Profit asked Siddiqui about whether Mangi and other victims were entitled to compensation despite getting a refund to which he said, “The spirit of compensation is to cover for any harm incurred. The user would have to establish actual loss like he had to pay a bill/fee for the ride and then incurred extra charges and transaction fee charges were also incurred. But he will need to prove that he did not have any money other than what Careem wrongfully deducted.”
Mubariz further explained that Careem may not be fined or penalized for this transaction as EMIs (electronic money institutions) are regulated by the State Bank of Pakistan (SBP).
“The banks and EMIs are regulated so SBP can intervene and hold the bank accountable. Maybe the broader question to ask is should Careem be regulated if it has access to deduct such huge payments?” he added.
Moreover, it is also important to note that if Mangi or any other victim attempts to take Careem to court under consumer protection laws, it comes with expensive proceedings and lengthy-time durations for its eventual settlement at courts.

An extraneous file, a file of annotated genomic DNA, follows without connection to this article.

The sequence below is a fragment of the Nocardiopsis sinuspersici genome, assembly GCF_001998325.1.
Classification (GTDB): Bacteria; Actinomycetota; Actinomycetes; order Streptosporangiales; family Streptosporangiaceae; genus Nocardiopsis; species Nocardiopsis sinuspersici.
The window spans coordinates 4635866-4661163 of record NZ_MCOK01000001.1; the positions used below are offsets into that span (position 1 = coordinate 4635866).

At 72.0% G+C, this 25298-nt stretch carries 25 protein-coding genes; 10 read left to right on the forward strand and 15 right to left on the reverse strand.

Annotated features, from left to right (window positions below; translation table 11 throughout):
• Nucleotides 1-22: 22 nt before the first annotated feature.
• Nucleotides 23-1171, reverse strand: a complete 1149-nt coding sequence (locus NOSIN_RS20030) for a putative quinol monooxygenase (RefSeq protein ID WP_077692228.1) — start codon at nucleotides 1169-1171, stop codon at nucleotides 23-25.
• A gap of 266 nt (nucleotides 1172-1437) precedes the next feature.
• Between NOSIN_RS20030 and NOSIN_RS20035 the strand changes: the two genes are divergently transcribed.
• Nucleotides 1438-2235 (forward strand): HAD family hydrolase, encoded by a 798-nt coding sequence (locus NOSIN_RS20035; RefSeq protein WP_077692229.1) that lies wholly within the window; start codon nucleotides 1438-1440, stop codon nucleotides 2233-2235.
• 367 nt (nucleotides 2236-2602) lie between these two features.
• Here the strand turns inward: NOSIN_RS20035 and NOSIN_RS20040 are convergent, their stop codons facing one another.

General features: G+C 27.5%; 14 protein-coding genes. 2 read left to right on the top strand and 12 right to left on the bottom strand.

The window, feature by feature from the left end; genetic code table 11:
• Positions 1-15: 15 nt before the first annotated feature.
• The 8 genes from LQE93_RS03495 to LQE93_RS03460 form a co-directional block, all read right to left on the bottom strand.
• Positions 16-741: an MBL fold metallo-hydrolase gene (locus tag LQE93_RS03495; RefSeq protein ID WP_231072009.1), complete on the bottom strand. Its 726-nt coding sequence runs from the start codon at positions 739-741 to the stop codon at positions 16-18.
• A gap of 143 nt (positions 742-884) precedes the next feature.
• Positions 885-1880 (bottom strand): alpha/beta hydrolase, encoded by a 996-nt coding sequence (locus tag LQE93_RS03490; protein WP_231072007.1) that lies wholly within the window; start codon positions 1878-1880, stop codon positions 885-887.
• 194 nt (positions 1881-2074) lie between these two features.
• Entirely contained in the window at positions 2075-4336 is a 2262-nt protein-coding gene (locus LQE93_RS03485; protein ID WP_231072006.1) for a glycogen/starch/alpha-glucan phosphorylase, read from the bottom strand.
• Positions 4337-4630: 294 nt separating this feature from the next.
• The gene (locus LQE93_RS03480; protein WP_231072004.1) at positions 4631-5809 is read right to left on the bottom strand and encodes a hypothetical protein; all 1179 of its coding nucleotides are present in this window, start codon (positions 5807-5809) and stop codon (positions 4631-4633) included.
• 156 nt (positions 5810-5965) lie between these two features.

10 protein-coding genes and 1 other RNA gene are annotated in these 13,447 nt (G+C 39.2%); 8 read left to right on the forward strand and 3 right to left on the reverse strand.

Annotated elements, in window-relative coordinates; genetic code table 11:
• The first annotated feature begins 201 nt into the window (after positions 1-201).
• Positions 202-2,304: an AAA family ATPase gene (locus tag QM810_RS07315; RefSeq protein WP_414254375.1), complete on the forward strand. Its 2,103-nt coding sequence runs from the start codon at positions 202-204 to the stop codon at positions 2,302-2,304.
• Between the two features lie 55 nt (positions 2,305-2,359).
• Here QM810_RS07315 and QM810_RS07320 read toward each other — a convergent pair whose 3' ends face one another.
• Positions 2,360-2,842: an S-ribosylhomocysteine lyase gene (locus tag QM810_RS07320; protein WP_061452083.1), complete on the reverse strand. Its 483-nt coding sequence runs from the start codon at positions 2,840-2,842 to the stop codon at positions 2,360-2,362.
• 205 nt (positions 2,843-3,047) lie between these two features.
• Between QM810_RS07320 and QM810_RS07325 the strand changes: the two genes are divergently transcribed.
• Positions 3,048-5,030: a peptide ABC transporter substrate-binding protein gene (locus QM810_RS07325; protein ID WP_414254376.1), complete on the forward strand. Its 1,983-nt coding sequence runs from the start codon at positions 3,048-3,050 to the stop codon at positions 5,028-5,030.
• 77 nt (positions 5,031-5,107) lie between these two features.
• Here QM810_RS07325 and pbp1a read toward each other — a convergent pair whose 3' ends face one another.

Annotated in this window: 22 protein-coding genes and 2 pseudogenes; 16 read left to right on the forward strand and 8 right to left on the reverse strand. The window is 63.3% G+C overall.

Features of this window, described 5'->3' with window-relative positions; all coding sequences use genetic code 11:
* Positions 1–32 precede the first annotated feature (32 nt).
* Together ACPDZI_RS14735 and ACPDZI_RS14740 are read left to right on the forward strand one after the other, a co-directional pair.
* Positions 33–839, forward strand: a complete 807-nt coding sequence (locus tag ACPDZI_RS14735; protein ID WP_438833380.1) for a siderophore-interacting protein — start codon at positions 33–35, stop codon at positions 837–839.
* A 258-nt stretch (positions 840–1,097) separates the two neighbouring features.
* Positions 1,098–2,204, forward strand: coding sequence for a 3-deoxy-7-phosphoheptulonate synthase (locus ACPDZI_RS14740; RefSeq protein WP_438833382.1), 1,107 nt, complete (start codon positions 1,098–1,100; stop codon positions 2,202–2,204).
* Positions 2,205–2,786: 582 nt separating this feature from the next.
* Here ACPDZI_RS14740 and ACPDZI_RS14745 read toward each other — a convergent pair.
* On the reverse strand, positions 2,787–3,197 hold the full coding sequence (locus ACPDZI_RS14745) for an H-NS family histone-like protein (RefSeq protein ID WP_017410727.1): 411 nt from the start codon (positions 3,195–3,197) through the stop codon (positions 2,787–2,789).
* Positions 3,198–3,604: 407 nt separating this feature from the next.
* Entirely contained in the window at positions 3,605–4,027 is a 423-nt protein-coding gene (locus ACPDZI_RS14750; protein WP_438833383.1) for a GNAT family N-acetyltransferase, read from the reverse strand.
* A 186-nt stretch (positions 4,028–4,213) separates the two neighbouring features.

Why is the refund taking so long?
Usually, when a customer makes a complaint for wrong deductions or overcharged amounts, they are refunded immediately in their Careem wallet. That, however, is only suitable when the amounts are small and do not put a dent in one’s budget nor are exuberantly large.
In this case, Careem gives consumers the option of a refund into their bank accounts which usually takes around two weeks to process based on the bank’s policy. The delay in refund, however, according to the company is not Careem’s doing but just how the banking system in Pakistan operates.